Twice winner of the Solitaire du Figaro, and the 2018 Route du Rhum in Class40, also skipper of the VO65 Racing for the Planet, Yoann Richomme gives us his technical and strategic analysis of the Vendée Globe.
“Last time I was talking of the different possibilities of seeing big differences depending on the various courses in the Pacific. But the situation that I described to you totally changed: the high pressure which looked set to split the head of the fleet in two did not really have that effect and so the pack is still compact. In fact that has a lot to do with the fact the weather models can be in agreement for two or three days – as they were here – but beyond that timescale they start to disagree and in general become less reliable. It is not just a matter of 5 or 10 knots of difference in wind speed but the fact the weather system and the timings can be completely different.
Yannick Bestaven remains the boss
Despite the weather changes Yannick Bestaven is still on top and we should highlight his general good management of the situation. It has not been easy and he has done well. He has a small speed deficit to Dalin which cost him about 40 miles at one point but it is inevitable as his boat is slower than Apivia. But this morning he has been quickest, over 21kts boatspeed for more than eight hours is going some.
Dalin did well too. He did not get trapped by the high as we worried for him. But he was prepared to risk and play with fire a bit but he managed to stay ahead of the high as it chased him and then to get out of it cleanly and finally show some of the potential of a 2020 generation foiler clocking up a 500 mile day averaging 21 knots. He went about 200 miles of Bestaven who ran the ice barrier to benefit from the more favourable wind angle but will have to readjust his route to stay SE but some of that will depend greatly on the options they choose at The Horn. Thomas Ruyant has been caught by the group of pursuers and was quite offset from the pack to the north.
Damien Seguin is the skipper of the week
The sailor of the week is undeniably Damien Seguin who finds himself third because he managed to get ahead of the main body of the pack. He got out of the anticyclone well and so positioned himself best to be at the fastest angle and he pushed very hard, especially during the fast reaching phase. When he was in the middle of the pack a week ago, now he is 130 miles ahead of that part of the pack and ahead of Ruyant. He has been very impressive. The other big gainer this week is Armel Tripon who continues his comeback. I see him now passing Cape Horn 400 miles behind the main group and it looks like conditions will continue to be favourable for his 4×4.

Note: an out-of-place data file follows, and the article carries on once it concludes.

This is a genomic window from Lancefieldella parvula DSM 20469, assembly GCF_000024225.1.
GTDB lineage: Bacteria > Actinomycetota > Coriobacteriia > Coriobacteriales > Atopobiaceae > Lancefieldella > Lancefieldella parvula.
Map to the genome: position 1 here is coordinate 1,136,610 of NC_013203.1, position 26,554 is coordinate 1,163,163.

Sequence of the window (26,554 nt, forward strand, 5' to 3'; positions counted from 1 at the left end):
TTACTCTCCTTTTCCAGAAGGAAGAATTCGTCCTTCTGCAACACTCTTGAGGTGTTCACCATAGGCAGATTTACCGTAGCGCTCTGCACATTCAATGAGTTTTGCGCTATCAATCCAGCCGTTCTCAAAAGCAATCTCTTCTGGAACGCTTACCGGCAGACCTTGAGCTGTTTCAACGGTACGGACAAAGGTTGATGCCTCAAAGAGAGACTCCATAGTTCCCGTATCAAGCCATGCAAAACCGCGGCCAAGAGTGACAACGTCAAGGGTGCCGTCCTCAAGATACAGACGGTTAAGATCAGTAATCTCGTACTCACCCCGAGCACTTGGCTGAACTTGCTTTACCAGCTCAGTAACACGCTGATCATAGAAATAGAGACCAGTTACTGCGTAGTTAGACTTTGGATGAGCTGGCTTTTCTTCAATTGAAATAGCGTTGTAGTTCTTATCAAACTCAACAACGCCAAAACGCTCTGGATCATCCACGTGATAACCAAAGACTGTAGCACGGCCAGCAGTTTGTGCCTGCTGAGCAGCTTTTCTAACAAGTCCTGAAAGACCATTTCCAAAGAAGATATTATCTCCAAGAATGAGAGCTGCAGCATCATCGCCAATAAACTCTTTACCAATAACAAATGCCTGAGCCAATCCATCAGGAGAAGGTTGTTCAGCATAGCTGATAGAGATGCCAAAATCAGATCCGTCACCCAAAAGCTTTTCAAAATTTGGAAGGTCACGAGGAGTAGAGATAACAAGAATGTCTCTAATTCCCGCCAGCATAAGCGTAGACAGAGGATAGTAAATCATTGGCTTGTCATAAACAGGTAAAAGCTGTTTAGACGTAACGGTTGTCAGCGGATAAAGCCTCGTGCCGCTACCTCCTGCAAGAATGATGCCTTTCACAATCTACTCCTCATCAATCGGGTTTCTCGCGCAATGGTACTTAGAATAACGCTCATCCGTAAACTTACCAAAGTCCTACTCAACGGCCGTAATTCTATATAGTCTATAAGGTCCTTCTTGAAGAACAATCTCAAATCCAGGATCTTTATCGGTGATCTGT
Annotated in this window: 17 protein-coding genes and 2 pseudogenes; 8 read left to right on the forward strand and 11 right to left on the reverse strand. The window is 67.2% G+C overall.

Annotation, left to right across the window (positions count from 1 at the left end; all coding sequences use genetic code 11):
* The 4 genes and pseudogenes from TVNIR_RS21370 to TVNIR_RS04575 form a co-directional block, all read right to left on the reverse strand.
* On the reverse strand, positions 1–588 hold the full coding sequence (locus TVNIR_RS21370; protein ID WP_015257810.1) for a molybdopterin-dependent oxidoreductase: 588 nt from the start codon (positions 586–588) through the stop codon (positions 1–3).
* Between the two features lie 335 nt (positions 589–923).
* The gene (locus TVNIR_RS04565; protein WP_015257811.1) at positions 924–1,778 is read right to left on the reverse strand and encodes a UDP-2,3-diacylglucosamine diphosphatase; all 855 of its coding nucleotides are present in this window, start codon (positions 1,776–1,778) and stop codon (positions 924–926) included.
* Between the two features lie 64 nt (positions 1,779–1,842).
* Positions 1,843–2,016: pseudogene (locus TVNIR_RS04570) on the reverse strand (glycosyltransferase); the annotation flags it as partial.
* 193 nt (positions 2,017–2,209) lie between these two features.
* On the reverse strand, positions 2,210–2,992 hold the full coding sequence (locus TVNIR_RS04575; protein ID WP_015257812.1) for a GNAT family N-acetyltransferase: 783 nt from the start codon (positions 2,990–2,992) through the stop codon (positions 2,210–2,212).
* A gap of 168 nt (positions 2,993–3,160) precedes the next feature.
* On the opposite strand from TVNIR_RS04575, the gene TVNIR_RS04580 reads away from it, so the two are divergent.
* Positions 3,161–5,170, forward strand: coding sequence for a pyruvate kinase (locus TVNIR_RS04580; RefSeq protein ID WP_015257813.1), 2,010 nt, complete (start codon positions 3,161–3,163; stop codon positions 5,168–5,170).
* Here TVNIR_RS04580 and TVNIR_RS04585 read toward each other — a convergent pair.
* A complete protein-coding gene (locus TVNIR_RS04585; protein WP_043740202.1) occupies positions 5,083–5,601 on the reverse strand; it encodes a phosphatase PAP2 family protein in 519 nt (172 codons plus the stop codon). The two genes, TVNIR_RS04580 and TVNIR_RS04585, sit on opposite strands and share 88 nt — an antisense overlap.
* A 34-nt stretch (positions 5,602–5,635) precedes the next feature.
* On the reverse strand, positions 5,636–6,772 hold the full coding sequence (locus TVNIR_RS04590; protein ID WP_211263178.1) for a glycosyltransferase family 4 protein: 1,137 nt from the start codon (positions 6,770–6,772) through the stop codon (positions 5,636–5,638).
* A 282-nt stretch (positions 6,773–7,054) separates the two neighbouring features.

About 10 boats in 48 hours at Cape Horn
Between now and the Cape Horn, there is still a storm to deal with for both of the leaders with 45 knots of wind, gusts to 60, and 7 metre seas. It looks like it will mostly be in front of them, they will surely have to slow down a bit to not risk any damage.
The routings still give the passage of Cape Horn on Saturday January 2 in the afternoon for Yannick, and in the early hours of January 3 for Charlie, while the group of pursuers led for the moment by Damien should pass on on the 4th, in Maxime Sorel in the morning of the 5th in the morning, Armel Tripon by day on the 5, Clarisse Crémer between the 5th and 6th, Romain Attanasio on the 6th during the day. Basically we could see ten boats within 48 hours at Cape Horn and 14 in 4 days. Impressive!
At the strategic level there are two options after Cape Horn for the two leaders: either cut close to the rock and pass close to the Falklands, which is the “traditional” route (closest to direct course) or continue east along the ice zone very south (see sketch above).
Anticipate the trade winds
In my opinion, there is an interest for them to stay offshore for two reasons: to avoid the rough conditions at the Horn (45-60 knots cross wind in 7-8 metre waves) and to get distance to the towards the east is in keeping with the final objective in the South Atlantic which is to get up to the trade winds north of the Saint Helena anticyclone (see sketch above). The advantage of the more direct route is that you are soon protected from the sea being closer to the coast.
For me, the two leaders have a real opportunity to put more distance on their chasers by riding the back of this big Horn system. The others should all stay pretty close of Cape Horn. And there is the temptation to be in close after having done so many miles without seeing land and for many this is their first Cape Horn!
As for the rest of it, well I think Apivia should prevail, its potential is greater on all points compared to Maître CoQ. But it does remain to be seen how Charlie will do with his port foil box problems. And they need to have the capacity and initiative to transition from Southern Ocean to full race mode for the climb north. The preservation mode can now give a little towards pushing harder in the early stages of the ascent.”
Photo : Pierre Bouras / TR Racing / DPPI | Portrait : Alexis Courcoux